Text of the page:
I picked up Who is Maud Dixon?, the début novel from author Alexandra Andrews, expecting a wild and twisty ride. Well, that’s exactly what I got, but not necessarily in a good way.
Florence Darrow isn’t all that thrilled with the hand life has dealt her. There’s nothing blatantly wrong, but she can’t help but feel she’s destined for something better and brighter. Her jobs have been unimpressive, her relationships have lacked that necessary spark, and she’s definitely ready for a change.
So, when she’s offered a position as personal assistant to celebrated author Maud Dixon, Florence jumps at the chance. Sure, the job comes with a lot of rules, chief among them never to reveal Maud’s true identity. She took the world by storm several years earlier with a novel written under the pseudonym of Maud Dixon, and no one knows who she really is. Now on the verge of releasing her long-anticipated second novel, she wants an assistant who won’t spill the beans.
When Florence meets Helen, the woman behind the Maud identity, she finds herself utterly starstruck. Maybe working for this beloved author will give her the impetus she’s needed to write her own book. However, it doesn’t take Florence long to realize that all is not as it seems in Helen’s life. The novel she’s writing is a mess, and Helen seems incapable of fixing it.
The two women form an uneasy alliance, but when Florence wakes up in a hospital and learns that Helen has supposedly died in a tragic accident Florence has no memory of, she begins to wonder how easy it might be for her to step into Helen’s life. What follows is a mess of deception, double-crossing and general implausibility that makes Who is Maud Dixon? a book I can’t in good conscience recommend.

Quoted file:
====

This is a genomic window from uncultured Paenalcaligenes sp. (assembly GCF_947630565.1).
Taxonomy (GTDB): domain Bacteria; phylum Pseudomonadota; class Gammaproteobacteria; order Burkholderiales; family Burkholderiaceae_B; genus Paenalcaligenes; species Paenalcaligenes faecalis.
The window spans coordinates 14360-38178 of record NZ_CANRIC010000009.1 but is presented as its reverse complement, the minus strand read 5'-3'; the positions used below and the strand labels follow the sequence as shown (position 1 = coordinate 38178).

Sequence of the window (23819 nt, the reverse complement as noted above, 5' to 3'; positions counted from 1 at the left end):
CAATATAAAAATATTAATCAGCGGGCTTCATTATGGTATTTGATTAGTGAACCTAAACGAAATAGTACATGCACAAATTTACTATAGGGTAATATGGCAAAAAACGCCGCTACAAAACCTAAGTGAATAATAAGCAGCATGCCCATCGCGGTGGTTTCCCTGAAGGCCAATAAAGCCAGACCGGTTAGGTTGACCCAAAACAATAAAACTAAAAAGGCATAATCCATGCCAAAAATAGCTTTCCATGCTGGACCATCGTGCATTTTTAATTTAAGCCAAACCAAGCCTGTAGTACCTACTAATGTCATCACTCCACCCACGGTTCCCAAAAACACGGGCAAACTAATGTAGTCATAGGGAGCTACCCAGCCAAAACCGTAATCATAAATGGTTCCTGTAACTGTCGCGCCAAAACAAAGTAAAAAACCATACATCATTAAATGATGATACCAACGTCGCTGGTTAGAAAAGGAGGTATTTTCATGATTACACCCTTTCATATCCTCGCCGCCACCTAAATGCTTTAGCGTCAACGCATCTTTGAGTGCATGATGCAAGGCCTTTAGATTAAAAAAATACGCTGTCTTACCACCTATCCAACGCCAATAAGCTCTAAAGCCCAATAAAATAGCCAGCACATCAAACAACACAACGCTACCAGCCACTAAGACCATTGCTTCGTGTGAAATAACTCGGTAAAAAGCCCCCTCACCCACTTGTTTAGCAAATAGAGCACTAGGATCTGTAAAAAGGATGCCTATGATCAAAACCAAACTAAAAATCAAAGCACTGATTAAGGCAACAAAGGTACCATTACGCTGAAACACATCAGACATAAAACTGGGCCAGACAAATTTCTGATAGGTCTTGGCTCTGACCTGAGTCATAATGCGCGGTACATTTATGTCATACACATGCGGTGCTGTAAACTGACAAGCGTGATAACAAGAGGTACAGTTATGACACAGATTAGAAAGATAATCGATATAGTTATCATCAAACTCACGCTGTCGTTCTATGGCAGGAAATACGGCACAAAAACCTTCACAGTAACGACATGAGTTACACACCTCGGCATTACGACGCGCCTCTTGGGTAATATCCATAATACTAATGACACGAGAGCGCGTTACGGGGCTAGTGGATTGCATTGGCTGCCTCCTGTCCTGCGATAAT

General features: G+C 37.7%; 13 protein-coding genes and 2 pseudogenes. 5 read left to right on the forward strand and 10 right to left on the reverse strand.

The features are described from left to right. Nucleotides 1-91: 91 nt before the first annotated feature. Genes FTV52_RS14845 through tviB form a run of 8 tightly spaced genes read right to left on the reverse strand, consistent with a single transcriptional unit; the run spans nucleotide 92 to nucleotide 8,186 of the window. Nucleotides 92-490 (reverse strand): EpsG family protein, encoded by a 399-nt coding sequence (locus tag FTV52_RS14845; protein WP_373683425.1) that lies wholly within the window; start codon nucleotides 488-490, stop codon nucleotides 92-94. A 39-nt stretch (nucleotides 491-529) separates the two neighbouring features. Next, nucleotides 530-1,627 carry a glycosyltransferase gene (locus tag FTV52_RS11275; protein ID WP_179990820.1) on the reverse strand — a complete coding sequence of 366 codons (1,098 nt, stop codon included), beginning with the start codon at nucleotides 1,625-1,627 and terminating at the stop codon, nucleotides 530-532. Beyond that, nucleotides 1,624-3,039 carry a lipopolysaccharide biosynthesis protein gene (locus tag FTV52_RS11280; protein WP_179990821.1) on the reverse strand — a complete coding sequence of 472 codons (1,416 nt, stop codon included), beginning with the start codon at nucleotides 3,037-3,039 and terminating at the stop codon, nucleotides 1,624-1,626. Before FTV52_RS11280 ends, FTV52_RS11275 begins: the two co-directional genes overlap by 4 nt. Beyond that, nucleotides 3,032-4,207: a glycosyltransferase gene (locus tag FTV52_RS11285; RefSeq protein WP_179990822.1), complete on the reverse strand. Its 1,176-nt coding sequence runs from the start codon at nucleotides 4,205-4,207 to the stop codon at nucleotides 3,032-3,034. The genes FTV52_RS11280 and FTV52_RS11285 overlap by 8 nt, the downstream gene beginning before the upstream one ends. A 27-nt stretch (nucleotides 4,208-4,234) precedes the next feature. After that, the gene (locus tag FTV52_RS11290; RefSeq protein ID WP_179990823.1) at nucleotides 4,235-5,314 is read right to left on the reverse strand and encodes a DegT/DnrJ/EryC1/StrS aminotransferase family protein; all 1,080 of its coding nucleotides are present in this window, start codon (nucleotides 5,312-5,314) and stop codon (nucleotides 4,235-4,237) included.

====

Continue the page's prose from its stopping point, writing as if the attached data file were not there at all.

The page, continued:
Before I get into the problems I had with the story as a whole, let me say that Ms. Andrews does seem to have promise as a writer. Her descriptions of people and places feel authentic, and even though Florence does make some horrendous choices at times, I still found myself cheering her on. There’s something compelling about the tale the author is trying to tell, and I give her props for that.
Having said that, I struggled to buy into the tale as a whole. It’s clear from the beginning that neither Florence nor Helen have much in the way of common sense. Their actions often seem to be completely at odds with what they’re trying to achieve, and I quickly grew frustrated with the lack of good planning. I mean, if you’re going to impersonate someone, you really need to be several steps ahead of anyone trying to uncover your secret. Instead, Florence makes things up as she goes along, and is then surprised when her scheme is in danger of falling down around her ears.
Florence isn’t the only one with a diabolical plan though. Helen herself has more than one hidden agenda, and I found myself struggling to keep all the secrets straight. Everything I thought I knew about the characters was turned up-side-down again and again, making it all but impossible to understand anyone’s true motivations. I’m all for the shocking twists, but they need to make sense, and the ones Andrews employs here don’t always hold water.
It’s hard to say much more without entering spoiler territory, but Who is Maud Dixon? turned out to be more of a disappointment than a triumph. The premise is excellent, but the execution falls flat. This novel has received a great deal of early praise, something that puzzled me given its many glaring flaws. Still, I suppose there’s a reader for every book out there.
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Recent Comments …
This sounds wonderful, thanks for the review.
The trilogy was really enthralling to me. The first book is difficult reading because the subject is not easy, but…
I got this in my BOTM box. It did have a warning for violence which makes me a little leery…
On my TBR!
I so agree!
I have asked for that for Christmas!